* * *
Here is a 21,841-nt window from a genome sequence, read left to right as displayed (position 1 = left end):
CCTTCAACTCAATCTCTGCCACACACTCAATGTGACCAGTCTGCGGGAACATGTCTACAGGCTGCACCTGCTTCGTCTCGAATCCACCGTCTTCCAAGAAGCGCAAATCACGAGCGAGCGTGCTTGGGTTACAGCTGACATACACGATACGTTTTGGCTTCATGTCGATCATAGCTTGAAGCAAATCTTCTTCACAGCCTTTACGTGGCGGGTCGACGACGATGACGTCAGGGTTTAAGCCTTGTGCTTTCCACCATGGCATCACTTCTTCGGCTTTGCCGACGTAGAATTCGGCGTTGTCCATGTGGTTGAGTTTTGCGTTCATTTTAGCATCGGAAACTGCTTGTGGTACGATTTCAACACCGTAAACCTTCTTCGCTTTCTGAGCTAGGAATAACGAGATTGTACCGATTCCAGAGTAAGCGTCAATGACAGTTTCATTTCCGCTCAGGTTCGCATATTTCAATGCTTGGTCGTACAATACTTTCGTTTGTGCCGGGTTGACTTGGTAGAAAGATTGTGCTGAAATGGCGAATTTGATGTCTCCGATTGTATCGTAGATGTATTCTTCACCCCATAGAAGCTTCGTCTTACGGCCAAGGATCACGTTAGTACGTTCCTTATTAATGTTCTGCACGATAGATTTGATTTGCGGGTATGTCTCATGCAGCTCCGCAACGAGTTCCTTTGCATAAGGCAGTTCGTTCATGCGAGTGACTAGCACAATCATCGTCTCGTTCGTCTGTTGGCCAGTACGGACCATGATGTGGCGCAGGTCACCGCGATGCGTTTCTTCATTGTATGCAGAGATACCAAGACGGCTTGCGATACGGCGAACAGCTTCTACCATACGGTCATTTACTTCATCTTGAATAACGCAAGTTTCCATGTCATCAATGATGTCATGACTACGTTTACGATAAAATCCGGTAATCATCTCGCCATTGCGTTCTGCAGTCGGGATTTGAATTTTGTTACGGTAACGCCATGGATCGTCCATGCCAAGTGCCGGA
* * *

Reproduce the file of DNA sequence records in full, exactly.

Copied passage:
Here is a 21,841-nt window from a genome sequence, read left to right as displayed (position 1 = left end):
CCTTCAACTCAATCTCTGCCACACACTCAATGTGACCAGTCTGCGGGAACATGTCTACAGGCTGCACCTGCTTCGTCTCGAATCCACCGTCTTCCAAGAAGCGCAAATCACGAGCGAGCGTGCTTGGGTTACAGCTGACATACACGATACGTTTTGGCTTCATGTCGATCATAGCTTGAAGCAAATCTTCTTCACAGCCTTTACGTGGCGGGTCGACGACGATGACGTCAGGGTTTAAGCCTTGTGCTTTCCACCATGGCATCACTTCTTCGGCTTTGCCGACGTAGAATTCGGCGTTGTCCATGTGGTTGAGTTTTGCGTTCATTTTAGCATCGGAAACTGCTTGTGGTACGATTTCAACACCGTAAACCTTCTTCGCTTTCTGAGCTAGGAATAACGAGATTGTACCGATTCCAGAGTAAGCGTCAATGACAGTTTCATTTCCGCTCAGGTTCGCATATTTCAATGCTTGGTCGTACAATACTTTCGTTTGTGCCGGGTTGACTTGGTAGAAAGATTGTGCTGAAATGGCGAATTTGATGTCTCCGATTGTATCGTAGATGTATTCTTCACCCCATAGAAGCTTCGTCTTACGGCCAAGGATCACGTTAGTACGTTCCTTATTAATGTTCTGCACGATAGATTTGATTTGCGGGTATGTCTCATGCAGCTCCGCAACGAGTTCCTTTGCATAAGGCAGTTCGTTCATGCGAGTGACTAGCACAATCATCGTCTCGTTCGTCTGTTGGCCAGTACGGACCATGATGTGGCGCAGGTCACCGCGATGCGTTTCTTCATTGTATGCAGAGATACCAAGACGGCTTGCGATACGGCGAACAGCTTCTACCATACGGTCATTTACTTCATCTTGAATAACGCAAGTTTCCATGTCATCAATGATGTCATGACTACGTTTACGATAAAATCCGGTAATCATCTCGCCATTGCGTTCTGCAGTCGGGATTTGAATTTTGTTACGGTAACGCCATGGATCGTCCATGCCAAGTGCCGGA